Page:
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Tags: government accountability office | trump | report | ukraine

Anatomy of the GAO Trump Smear

Anatomy of the GAO Trump Smear
U.S. President Donald Trump speaks during a rally on January 14, 2020 at UWMilwaukee Panther Arena in Milwaukee, Wisconsin. (Joshua Lott/Getty Images)

Scot Faulkner By Friday, 17 January 2020 05:08 PM EST Current | Bio | Archive

The anti-Trump chorus is breathlessly declaring that the January 16 Government Accountability Office (GAO) report asserts “Trump broke the law” regarding Ukraine aid.

That is not what the report states and that is not what happened.

The GAO serves a vital oversight function for the Federal Government. Annually, GAO reports on waste, fraud, and mismanagement identify billions of dollars in potential savings. The Agency studiously avoids politics by outlining procedural and legal compliance issues.

GAO Report B-331564 is different, as it is incomplete on facts while overstating the Trump Administration’s noncompliance with a controversial law.

The report never admits that the Ukraine Aid in question was, in fact, released on September 11, prior to the deadline of September 30, 2019.

This omission is fundamental to the entire Ukraine matter and undermines GAO’s credibility.

The GAO report centers on the Impoundment Control Act (ICA). This was passed as part of Congress reining-in President Richard Nixon. Nixon had impounded funds for many programs and agencies to counter Congressional spending sprees. His actions continued a long-standing practice, going back to Thomas Jefferson, of presidents exercising fiscal discipline to thwart Congressional overspending.

The Congress took advantage of Nixon’s ebbing power by pushing through the ICA and other legislation to open the spending flood gates. Discretionary spending has ballooned out of control ever since.

Presidents, Republican and Democrat, have attempted to restore the balance in budgeting and spending policy. The GAO’s Ukraine report cites numerous court cases where Clinton and other presidents have sought court assistance to set limits and clarify processes.

All funds were released prior to the Congressional deadline. The delay in releasing Ukraine funds never crossed these legal lines.

In fact, the delays fully complied with the law authorizing the funds (PL 115-232), as it explicitly stated that, “In order to obligate more than fifty percent of the amount appropriated, DOD was also required to certify to Congress that Ukraine had taken ‘substantial actions’ on defense institutional reforms.’”

The Office of Management and Budget (OMB) issued numerous “apportionment schedules” with footnotes explaining the delay in releasing the funds was to “allow for an interagency process to determine best use of such funds.” Each memo consistently stated that, “this brief pause in obligations will not preclude DOD’s timely execution of the final policy direction.”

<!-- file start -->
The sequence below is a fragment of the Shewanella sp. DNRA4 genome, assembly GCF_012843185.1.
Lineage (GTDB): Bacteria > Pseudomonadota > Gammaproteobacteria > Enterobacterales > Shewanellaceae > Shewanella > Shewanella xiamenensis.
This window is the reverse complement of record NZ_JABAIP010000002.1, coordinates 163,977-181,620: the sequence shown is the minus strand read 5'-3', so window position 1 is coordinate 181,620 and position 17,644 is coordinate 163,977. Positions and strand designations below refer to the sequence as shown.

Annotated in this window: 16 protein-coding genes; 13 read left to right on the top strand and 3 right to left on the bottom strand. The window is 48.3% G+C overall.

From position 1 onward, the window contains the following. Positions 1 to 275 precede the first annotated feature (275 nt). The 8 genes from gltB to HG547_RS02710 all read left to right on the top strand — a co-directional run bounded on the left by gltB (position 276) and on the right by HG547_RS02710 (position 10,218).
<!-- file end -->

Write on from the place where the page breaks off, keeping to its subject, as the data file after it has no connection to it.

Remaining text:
One part of the foreign military financing (FMF) earmarked for Ukraine was delayed only six days.

The GAO Ukraine report, clearly states that:

“The President may temporarily withhold funds from obligation—but not beyond the end of the fiscal year in which the President transmits the special message—by proposing a ‘deferral.’ 2 U.S.C. § 684”

At no point in the Ukraine Report does the GAO find that OMB or the president triggered a deferral or impoundment. Therefore, there was no violation of the Impoundment Control Act (ICA).

However, the GAO pours through countless memos from the OMB, as well as OMB responses to GAO questions. Unfortunately, OMB’s responses dug avoidable holes into which the Trump Administration fell by raising needless challenges to the ICA.

OMB engaged in a battle it did not need to fight. This triggered GAO having to recount the ICA battles from other Administrations and pointing out the flaws in OMB’s arguments. OMB responded by not responding. As the GAO-OMB dialogue dissipated, political rhetoric seeped-in.

The GAO stepped over their line by asserting there may be “potential impoundments” where none exist. You either impound or you don’t. There is no “potential.” The GAO ascribes “policy reasons” for the delay of funds without providing any evidence.

Finally, to carve out its own place in the Impeachment, the GAO violated decades of its own professional code of conduct by declaring, “We consider a reluctance to provide a fulsome response to have constitutional significance.”

Senator Chris Van Hollen (D-MD), a dedicated Never-Trumper, requested the GAO Ukraine report on October 30, 2019. He kept demanding GAO provide a report sooner versus later in a letter dated December 23, 2019. The GAO admits that its report is a work in progress and states it is waiting on additional information from the State Department and OMB.

Unfortunately, Thomas Armstrong, GAO General Counsel, was willing to risk the agency’s reputation as the gold standard of oversight, by prematurely releasing an incomplete and flawed report, immediately relegating it to just another politically charged smear.

Scot Faulkner is the best-selling author of: "Naked Emperors: The Failure of the Republican Revolution." He also served as the first chief administrative officer of the U.S. House, and was director of personnel for the Reagan campaign and went on to serve in the presidential transition team and on the White House staff. During the Reagan administration, he held executive positions at the FAA, the GSA, and the Peace Corps. Read more of Scot Faulker, Go Here Now.

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The anti-Trump chorus is breathlessly declaring that the January 16 Government Accountability Office (GAO) report asserts “Trump broke the law” regarding Ukraine aid.
government accountability office, trump, report, ukraine
Friday, 17 January 2020 05:08 PM
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